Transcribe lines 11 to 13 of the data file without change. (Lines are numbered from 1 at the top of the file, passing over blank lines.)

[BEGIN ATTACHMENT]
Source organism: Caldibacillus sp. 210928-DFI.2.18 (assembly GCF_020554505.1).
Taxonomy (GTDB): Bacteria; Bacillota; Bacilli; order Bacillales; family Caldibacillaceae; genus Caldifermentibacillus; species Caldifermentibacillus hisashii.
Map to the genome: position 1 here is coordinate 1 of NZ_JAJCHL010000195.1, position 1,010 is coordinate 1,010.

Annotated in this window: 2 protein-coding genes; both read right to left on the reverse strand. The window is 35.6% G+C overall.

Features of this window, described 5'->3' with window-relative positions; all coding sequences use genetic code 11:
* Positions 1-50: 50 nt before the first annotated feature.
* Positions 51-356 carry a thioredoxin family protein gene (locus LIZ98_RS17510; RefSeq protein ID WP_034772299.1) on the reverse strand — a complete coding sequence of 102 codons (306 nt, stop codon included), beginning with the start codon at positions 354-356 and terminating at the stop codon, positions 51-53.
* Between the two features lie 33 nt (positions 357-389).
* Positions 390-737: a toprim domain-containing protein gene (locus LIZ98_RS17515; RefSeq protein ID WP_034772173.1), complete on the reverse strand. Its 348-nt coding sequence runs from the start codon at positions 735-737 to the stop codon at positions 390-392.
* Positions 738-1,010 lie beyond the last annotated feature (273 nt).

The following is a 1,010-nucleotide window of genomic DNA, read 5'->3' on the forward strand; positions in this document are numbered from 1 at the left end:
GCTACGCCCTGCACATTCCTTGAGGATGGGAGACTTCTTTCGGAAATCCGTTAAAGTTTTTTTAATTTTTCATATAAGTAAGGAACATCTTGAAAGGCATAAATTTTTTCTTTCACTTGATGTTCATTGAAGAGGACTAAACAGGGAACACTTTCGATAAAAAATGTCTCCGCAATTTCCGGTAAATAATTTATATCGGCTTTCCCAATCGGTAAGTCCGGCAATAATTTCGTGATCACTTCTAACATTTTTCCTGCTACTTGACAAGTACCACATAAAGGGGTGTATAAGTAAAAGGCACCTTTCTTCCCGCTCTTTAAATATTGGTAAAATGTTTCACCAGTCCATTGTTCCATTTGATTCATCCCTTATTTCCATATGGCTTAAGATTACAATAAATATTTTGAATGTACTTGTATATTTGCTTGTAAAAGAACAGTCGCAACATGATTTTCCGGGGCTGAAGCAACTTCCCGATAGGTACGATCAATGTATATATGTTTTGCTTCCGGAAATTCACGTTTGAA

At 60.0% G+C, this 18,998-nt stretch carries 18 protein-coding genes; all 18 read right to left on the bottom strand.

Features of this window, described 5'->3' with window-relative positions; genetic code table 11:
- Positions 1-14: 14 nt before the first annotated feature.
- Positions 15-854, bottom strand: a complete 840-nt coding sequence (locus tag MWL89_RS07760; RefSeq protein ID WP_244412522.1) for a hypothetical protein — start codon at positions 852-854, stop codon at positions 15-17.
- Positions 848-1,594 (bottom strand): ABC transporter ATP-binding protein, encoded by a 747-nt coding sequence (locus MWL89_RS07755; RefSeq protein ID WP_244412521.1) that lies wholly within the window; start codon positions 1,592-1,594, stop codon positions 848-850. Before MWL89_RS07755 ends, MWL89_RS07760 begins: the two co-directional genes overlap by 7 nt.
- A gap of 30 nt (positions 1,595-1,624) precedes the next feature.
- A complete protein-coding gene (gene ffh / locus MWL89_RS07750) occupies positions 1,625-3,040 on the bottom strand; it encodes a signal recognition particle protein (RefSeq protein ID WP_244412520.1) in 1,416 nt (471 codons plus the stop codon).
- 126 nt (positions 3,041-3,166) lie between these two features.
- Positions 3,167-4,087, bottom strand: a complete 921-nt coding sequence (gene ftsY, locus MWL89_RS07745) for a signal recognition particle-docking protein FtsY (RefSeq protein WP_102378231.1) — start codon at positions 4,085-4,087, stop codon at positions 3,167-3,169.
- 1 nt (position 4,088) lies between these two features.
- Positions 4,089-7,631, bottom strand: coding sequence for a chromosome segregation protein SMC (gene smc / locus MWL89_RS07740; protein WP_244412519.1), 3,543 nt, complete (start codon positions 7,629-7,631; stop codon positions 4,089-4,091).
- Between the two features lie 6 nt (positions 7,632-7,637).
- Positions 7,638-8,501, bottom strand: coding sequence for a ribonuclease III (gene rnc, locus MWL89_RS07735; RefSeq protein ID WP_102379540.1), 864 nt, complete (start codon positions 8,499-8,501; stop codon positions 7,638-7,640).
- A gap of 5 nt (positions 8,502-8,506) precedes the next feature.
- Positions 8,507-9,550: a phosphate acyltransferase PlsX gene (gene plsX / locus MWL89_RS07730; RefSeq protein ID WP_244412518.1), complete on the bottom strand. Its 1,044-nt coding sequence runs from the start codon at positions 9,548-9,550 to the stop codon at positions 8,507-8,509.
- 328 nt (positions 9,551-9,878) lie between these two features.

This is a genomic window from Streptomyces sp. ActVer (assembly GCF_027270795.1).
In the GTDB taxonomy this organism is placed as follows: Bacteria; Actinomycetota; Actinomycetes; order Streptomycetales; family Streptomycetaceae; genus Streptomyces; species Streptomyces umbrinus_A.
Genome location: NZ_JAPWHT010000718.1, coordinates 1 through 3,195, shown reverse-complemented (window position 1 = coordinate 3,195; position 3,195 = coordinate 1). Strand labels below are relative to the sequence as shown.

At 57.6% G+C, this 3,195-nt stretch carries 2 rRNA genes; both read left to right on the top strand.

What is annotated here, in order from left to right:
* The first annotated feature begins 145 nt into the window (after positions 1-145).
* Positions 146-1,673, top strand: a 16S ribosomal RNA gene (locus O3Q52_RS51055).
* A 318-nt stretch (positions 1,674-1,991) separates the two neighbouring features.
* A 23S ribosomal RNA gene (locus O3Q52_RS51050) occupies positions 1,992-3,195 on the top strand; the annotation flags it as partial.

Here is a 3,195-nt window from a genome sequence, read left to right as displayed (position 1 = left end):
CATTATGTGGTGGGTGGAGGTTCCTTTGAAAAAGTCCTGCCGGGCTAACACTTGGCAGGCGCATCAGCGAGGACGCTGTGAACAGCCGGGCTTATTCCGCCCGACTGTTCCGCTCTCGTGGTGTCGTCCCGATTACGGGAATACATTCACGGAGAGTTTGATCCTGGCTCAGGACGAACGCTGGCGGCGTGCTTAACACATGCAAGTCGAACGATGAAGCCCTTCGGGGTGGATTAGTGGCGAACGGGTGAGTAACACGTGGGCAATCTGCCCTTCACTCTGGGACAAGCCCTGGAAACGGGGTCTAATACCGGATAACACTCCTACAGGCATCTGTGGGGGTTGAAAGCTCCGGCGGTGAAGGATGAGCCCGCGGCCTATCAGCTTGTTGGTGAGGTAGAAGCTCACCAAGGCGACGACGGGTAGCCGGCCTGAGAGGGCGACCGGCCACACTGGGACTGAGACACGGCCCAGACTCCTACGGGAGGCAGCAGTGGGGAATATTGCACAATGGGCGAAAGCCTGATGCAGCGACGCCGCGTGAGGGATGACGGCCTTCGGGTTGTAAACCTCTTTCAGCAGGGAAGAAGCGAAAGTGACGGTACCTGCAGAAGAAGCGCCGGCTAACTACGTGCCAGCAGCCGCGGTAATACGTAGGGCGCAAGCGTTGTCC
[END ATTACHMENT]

The following is a 1,010-nucleotide window of genomic DNA, read 5'->3' on the forward strand; positions in this document are numbered from 1 at the left end:
GCTACGCCCTGCACATTCCTTGAGGATGGGAGACTTCTTTCGGAAATCCGTTAAAGTTTTTTTAATTTTTCATATAAGTAAGGAACATCTTGAAAGGCATAAATTTTTTCTTTCACTTGATGTTCATTGAAGAGGACTAAACAGGGAACACTTTCGATAAAAAATGTCTCCGCAATTTCCGGTAAATAATTTATATCGGCTTTCCCAATCGGTAAGTCCGGCAATAATTTCGTGATCACTTCTAACATTTTTCCTGCTACTTGACAAGTACCACATAAAGGGGTGTATAAGTAAAAGGCACCTTTCTTCCCGCTCTTTAAATATTGGTAAAATGTTTCACCAGTCCATTGTTCCATTTGATTCATCCCTTATTTCCATATGGCTTAAGATTACAATAAATATTTTGAATGTACTTGTATATTTGCTTGTAAAAGAACAGTCGCAACATGATTTTCCGGGGCTGAAGCAACTTCCCGATAGGTACGATCAATGTATATATGTTTTGCTTCCGGAAATTCACGTTTGAA

At 60.0% G+C, this 18,998-nt stretch carries 18 protein-coding genes; all 18 read right to left on the bottom strand.